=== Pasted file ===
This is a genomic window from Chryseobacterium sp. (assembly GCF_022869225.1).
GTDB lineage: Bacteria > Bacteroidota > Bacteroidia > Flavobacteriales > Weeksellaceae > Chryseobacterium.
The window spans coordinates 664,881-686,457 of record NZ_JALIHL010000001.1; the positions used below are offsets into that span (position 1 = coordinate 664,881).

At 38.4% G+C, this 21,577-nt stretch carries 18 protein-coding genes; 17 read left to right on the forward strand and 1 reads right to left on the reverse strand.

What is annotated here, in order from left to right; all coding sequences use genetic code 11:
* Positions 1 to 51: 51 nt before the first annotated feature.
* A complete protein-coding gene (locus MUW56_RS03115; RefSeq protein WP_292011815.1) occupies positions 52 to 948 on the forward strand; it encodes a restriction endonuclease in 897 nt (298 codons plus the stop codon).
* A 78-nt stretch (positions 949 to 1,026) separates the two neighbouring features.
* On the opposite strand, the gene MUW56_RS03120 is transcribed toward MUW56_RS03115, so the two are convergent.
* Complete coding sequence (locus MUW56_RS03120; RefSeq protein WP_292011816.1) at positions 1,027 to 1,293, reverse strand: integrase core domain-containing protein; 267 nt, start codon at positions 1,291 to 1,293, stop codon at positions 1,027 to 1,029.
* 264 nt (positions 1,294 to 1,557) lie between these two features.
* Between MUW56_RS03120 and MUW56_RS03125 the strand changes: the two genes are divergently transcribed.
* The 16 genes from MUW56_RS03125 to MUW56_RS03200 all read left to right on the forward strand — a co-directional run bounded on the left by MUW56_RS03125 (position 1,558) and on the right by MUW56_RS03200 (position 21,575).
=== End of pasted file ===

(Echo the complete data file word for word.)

This is a genomic window from Chryseobacterium sp. (assembly GCF_022869225.1).
GTDB lineage: Bacteria > Bacteroidota > Bacteroidia > Flavobacteriales > Weeksellaceae > Chryseobacterium.
The window spans coordinates 664,881-686,457 of record NZ_JALIHL010000001.1; the positions used below are offsets into that span (position 1 = coordinate 664,881).

At 38.4% G+C, this 21,577-nt stretch carries 18 protein-coding genes; 17 read left to right on the forward strand and 1 reads right to left on the reverse strand.

What is annotated here, in order from left to right; all coding sequences use genetic code 11:
* Positions 1 to 51: 51 nt before the first annotated feature.
* A complete protein-coding gene (locus MUW56_RS03115; RefSeq protein WP_292011815.1) occupies positions 52 to 948 on the forward strand; it encodes a restriction endonuclease in 897 nt (298 codons plus the stop codon).
* A 78-nt stretch (positions 949 to 1,026) separates the two neighbouring features.
* On the opposite strand, the gene MUW56_RS03120 is transcribed toward MUW56_RS03115, so the two are convergent.
* Complete coding sequence (locus MUW56_RS03120; RefSeq protein WP_292011816.1) at positions 1,027 to 1,293, reverse strand: integrase core domain-containing protein; 267 nt, start codon at positions 1,291 to 1,293, stop codon at positions 1,027 to 1,029.
* 264 nt (positions 1,294 to 1,557) lie between these two features.
* Between MUW56_RS03120 and MUW56_RS03125 the strand changes: the two genes are divergently transcribed.
* The 16 genes from MUW56_RS03125 to MUW56_RS03200 all read left to right on the forward strand — a co-directional run bounded on the left by MUW56_RS03125 (position 1,558) and on the right by MUW56_RS03200 (position 21,575).